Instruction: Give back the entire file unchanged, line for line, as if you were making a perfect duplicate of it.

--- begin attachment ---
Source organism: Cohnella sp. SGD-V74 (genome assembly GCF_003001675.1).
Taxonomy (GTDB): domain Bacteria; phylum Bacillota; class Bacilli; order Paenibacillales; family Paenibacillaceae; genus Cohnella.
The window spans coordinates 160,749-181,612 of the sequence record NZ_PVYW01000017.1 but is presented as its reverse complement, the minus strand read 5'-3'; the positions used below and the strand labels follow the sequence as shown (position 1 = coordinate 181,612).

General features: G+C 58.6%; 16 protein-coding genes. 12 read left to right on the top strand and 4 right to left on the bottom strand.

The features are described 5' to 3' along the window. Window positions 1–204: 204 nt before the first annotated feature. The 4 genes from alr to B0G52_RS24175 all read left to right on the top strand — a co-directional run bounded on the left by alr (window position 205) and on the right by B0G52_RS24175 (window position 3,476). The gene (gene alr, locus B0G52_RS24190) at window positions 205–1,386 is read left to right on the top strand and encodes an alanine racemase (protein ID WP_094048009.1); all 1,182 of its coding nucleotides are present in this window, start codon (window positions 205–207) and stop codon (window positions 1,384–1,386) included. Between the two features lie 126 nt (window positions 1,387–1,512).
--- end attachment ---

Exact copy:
Source organism: Cohnella sp. SGD-V74 (genome assembly GCF_003001675.1).
Taxonomy (GTDB): domain Bacteria; phylum Bacillota; class Bacilli; order Paenibacillales; family Paenibacillaceae; genus Cohnella.
The window spans coordinates 160,749-181,612 of the sequence record NZ_PVYW01000017.1 but is presented as its reverse complement, the minus strand read 5'-3'; the positions used below and the strand labels follow the sequence as shown (position 1 = coordinate 181,612).

General features: G+C 58.6%; 16 protein-coding genes. 12 read left to right on the top strand and 4 right to left on the bottom strand.

The features are described 5' to 3' along the window. Window positions 1–204: 204 nt before the first annotated feature. The 4 genes from alr to B0G52_RS24175 all read left to right on the top strand — a co-directional run bounded on the left by alr (window position 205) and on the right by B0G52_RS24175 (window position 3,476). The gene (gene alr, locus B0G52_RS24190) at window positions 205–1,386 is read left to right on the top strand and encodes an alanine racemase (protein ID WP_094048009.1); all 1,182 of its coding nucleotides are present in this window, start codon (window positions 205–207) and stop codon (window positions 1,384–1,386) included. Between the two features lie 126 nt (window positions 1,387–1,512).